Our LGA1155 heatsink test platform proved to be more accommodating.


Another issue came up when we removed the fan. The fan clips are extremely brittle, breaking with little effort. After swapping fans a couple of times, we had only a total of three functioning clips left.

TESTING

Before thermal testing, we took some basic physical measurements.

Approximate Physical Measurements
Cooler Reeven Kelveros Reeven Arcziel
Weight
770 g
940 g with stock fan and clips
400 g
480 g with stock fan and clips
Height 160 mm 116 mm
Fin count 59 60
Fin thickness
0.47 mm 0.28 mm
Fin spacing
1.61 mm 1.41 mm
Vertical Clearance*
43 mm 50 mm
* measured from the motherboard PCB to
the bottom fin of the heatsink.
Large Heatsink Comparison:
Average Fin Thickness & Spacing
Heatsink
Fin Thickness
Fin Spacing
Thermalright HR-01 Plus
0.45 mm
3.15 mm
Scythe Ninja 3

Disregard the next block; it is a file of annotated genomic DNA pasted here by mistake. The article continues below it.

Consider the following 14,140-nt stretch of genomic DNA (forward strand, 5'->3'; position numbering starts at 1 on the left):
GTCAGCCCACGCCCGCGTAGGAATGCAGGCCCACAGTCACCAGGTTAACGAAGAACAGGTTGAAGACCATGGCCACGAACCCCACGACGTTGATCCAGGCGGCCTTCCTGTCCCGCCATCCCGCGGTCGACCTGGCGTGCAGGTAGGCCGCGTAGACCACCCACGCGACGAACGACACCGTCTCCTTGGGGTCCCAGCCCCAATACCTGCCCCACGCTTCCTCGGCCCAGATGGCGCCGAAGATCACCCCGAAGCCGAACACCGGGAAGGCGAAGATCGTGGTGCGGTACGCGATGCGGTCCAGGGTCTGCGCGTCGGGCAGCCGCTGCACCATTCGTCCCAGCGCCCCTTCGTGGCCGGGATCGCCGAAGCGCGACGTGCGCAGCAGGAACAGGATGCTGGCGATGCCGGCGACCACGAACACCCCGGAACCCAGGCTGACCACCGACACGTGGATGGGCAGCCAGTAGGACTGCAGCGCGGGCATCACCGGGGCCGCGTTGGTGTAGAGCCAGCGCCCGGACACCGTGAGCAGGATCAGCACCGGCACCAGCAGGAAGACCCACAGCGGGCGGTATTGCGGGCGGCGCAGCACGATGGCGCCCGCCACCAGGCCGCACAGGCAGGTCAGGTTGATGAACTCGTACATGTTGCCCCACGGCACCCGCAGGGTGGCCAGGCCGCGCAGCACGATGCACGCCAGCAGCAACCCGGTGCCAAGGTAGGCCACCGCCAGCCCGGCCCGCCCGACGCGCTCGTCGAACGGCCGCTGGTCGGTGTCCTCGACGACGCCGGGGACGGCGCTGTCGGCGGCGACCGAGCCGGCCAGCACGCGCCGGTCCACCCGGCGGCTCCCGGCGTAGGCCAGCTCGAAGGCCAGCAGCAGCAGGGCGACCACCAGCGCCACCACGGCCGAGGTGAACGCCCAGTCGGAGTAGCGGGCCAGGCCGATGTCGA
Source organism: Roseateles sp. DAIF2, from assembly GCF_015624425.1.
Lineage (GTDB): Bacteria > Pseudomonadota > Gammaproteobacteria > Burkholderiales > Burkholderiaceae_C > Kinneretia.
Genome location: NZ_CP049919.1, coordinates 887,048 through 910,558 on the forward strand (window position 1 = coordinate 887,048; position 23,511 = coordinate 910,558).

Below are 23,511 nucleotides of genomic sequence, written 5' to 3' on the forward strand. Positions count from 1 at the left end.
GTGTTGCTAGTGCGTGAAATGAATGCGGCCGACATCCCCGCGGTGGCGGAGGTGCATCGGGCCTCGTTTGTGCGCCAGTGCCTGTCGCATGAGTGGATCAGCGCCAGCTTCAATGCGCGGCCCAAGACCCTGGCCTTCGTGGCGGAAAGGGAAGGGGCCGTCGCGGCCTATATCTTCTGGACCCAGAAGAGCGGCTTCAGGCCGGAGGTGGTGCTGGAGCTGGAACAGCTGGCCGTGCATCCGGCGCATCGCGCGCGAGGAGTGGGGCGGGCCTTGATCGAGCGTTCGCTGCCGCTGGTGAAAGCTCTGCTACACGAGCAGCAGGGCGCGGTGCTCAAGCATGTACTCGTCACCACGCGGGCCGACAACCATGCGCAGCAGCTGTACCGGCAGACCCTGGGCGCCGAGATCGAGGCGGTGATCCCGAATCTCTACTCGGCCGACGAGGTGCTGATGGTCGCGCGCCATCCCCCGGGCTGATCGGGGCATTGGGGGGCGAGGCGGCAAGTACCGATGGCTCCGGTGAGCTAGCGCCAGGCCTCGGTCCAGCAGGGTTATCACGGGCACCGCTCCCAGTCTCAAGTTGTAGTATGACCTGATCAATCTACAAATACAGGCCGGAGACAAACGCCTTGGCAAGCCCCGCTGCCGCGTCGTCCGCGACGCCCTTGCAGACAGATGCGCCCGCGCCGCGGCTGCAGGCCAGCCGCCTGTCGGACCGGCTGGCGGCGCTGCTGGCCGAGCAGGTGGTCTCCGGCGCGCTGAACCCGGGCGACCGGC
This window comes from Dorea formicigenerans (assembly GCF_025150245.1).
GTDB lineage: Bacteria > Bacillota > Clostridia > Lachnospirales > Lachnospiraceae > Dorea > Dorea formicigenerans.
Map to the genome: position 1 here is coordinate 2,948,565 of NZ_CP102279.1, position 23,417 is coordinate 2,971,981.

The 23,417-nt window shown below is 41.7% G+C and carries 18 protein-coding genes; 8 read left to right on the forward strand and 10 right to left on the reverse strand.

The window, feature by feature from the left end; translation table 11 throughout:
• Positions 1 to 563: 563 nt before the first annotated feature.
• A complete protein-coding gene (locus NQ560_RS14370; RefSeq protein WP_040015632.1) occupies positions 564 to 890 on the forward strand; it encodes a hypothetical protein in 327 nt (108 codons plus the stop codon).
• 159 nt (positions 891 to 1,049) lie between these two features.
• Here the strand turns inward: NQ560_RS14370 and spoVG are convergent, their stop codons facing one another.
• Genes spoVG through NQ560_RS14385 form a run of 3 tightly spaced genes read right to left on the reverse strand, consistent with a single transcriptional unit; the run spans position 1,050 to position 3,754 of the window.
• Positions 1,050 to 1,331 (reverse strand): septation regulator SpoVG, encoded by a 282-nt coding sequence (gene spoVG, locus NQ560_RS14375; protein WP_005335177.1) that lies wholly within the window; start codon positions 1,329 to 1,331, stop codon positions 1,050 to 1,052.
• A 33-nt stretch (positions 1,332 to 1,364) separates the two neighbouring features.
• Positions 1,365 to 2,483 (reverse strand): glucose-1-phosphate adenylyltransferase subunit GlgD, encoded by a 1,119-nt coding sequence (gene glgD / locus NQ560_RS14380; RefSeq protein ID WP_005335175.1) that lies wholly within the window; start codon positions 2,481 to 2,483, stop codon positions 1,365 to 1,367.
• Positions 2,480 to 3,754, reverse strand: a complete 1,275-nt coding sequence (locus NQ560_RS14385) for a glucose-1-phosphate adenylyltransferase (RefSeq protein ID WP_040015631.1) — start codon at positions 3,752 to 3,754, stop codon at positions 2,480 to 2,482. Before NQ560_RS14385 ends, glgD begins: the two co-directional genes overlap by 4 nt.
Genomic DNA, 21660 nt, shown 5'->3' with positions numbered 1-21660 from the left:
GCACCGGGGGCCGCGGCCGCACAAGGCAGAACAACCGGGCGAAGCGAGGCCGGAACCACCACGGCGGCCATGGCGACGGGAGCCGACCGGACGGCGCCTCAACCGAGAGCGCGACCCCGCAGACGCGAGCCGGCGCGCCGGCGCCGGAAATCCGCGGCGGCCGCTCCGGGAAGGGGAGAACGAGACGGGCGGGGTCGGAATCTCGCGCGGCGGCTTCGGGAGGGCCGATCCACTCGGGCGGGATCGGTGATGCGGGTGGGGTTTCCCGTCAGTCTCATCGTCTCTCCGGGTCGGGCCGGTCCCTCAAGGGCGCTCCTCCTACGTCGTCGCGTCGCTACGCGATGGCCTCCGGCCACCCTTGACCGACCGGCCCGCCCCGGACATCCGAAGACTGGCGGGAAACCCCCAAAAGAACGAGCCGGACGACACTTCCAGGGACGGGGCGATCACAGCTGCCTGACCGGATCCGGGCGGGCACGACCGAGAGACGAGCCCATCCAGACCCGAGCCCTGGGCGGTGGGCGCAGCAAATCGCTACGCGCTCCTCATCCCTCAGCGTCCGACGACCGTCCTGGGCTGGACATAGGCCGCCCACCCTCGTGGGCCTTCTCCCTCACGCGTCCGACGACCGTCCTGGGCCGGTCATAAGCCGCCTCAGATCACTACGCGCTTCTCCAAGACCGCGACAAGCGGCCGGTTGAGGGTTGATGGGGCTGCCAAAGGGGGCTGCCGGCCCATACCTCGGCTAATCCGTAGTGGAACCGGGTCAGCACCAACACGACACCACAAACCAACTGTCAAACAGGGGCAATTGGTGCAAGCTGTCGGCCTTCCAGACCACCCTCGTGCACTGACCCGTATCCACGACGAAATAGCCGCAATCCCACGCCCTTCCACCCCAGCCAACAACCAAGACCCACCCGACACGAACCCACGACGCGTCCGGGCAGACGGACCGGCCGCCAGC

0.39 mm
2.64 mm
Noctua NH-U12P
0.44 mm
2.63 mm
Noctua NH-C12P
0.47 mm
2.54 mm
Noctua NH-D14
0.43 mm
2.33 mm
Thermalright Archon SB-E
0.49 mm
2.33 mm
Prolimatech Armageddon
0.51 mm
2.08 mm
Prolimatech Megahalems
0.50 mm
2.00 mm
Zalman CNPS10X Quiet
0.40 mm
2.00 mm
Scythe Kabuto & Zipang 2
0.34 mm
1.94 mm
NZXT Havik 140
0.41 mm
1.91 mm
Scythe Mugen-2
0.31 mm
1.89 mm
Swiftech Polaris 120
0.43 mm
1.85 mm
Thermalright Venomous X
0.53 mm
1.84 mm
Noctua NH-C14
0.38 mm
1.79 mm
Scythe Yasya
0.32 mm
1.78 mm
Cogage TRUE Spirit 1366
0.40 mm
1.70 mm
Arctic Cooling Freezer Xtreme Rev.2
0.30 mm
1.70 mm
Scythe Grand Kama Cross
0.38 mm
1.66 mm
Reeven Kelveros
0.47 mm
1.61 mm
Zalman CNPS9900 MAX
0.16 mm
1.59 mm
Thermalright Silver Arrow
0.32 mm
1.57 mm
Cooler Master Hyper 212 Plus
0.43 mm
1.54 mm
Thermalright Ultra-120 eXtreme Rev.C
0.56 mm
1.52 mm
Zalman CNPS10X Extreme
0.42 mm
1.50 mm
Small Heatsink Comparison:
Average Fin Thickness & Spacing
Heatsink
Fin Thickness
Fin Spacing
Scythe Big Shuriken 2 Rev.B
0.29 mm
1.13 mm
Scythe Big Shuriken
0.33 mm
1.19 mm
Reeven Vanxie
0.28 mm
1.39 mm
Reeven Arcziel
0.28 mm
1.41 mm
Noctua NH-L12
0.49 mm
1.51 mm
Scythe Kozuti
0.12 mm
1.69 mm
Scythe Samurai ZZ
0.33 mm
1.74 mm

 

Testing on larger heatsinks are done on our
LGA1366 heatsink testing platform